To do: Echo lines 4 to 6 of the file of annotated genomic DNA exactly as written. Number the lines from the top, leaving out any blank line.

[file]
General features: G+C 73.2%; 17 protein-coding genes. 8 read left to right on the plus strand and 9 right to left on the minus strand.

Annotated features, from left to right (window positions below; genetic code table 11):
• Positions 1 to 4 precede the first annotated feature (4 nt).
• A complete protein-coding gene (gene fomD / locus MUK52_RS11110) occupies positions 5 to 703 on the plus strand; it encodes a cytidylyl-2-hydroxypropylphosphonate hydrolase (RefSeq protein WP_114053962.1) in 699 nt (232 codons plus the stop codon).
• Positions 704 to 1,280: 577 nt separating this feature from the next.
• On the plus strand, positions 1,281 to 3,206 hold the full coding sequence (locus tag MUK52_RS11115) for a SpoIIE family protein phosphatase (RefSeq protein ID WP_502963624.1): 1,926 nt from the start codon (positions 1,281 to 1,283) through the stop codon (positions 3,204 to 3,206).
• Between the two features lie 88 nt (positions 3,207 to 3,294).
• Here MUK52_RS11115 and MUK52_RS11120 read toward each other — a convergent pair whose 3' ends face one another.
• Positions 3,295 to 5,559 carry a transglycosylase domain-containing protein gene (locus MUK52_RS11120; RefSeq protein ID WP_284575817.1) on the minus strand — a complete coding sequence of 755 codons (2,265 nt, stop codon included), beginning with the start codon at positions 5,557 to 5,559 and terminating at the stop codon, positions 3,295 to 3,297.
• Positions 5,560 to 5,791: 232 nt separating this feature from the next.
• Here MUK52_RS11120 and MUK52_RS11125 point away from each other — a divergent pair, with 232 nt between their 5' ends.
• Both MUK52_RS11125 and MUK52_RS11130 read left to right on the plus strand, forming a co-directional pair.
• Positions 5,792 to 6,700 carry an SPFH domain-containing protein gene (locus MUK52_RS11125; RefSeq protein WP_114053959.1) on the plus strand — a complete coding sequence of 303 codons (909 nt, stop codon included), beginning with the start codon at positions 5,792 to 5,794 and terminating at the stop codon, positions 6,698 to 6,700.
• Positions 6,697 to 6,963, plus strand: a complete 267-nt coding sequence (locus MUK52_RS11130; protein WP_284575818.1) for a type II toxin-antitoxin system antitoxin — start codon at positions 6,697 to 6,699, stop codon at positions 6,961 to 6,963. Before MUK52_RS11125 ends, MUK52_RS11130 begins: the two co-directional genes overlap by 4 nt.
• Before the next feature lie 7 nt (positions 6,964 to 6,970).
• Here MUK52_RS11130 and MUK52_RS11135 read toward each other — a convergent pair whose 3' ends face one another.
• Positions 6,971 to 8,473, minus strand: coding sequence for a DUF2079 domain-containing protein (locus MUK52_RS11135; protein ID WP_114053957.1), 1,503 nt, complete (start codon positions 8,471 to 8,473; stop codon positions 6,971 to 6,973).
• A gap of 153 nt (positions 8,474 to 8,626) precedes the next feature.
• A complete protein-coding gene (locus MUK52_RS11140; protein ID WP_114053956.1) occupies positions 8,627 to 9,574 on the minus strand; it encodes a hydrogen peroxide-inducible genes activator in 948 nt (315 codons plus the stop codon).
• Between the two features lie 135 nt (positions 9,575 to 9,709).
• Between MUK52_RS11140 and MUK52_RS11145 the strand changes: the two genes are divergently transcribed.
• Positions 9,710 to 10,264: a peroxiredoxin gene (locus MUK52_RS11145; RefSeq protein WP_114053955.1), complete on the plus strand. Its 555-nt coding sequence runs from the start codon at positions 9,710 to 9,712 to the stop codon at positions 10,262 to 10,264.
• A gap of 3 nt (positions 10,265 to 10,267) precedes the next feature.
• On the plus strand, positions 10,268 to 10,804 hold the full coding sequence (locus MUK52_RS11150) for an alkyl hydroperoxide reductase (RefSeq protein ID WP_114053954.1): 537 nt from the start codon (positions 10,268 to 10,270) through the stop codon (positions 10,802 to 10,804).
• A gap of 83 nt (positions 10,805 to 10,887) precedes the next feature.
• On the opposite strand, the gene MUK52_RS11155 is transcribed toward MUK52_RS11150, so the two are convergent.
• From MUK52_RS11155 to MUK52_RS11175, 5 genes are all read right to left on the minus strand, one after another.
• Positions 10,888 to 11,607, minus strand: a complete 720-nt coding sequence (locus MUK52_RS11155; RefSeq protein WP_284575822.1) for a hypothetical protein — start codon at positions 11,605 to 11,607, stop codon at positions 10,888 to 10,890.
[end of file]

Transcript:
• A complete protein-coding gene (gene fomD / locus MUK52_RS11110) occupies positions 5 to 703 on the plus strand; it encodes a cytidylyl-2-hydroxypropylphosphonate hydrolase (RefSeq protein WP_114053962.1) in 699 nt (232 codons plus the stop codon).
• Positions 704 to 1,280: 577 nt separating this feature from the next.
• On the plus strand, positions 1,281 to 3,206 hold the full coding sequence (locus tag MUK52_RS11115) for a SpoIIE family protein phosphatase (RefSeq protein ID WP_502963624.1): 1,926 nt from the start codon (positions 1,281 to 1,283) through the stop codon (positions 3,204 to 3,206).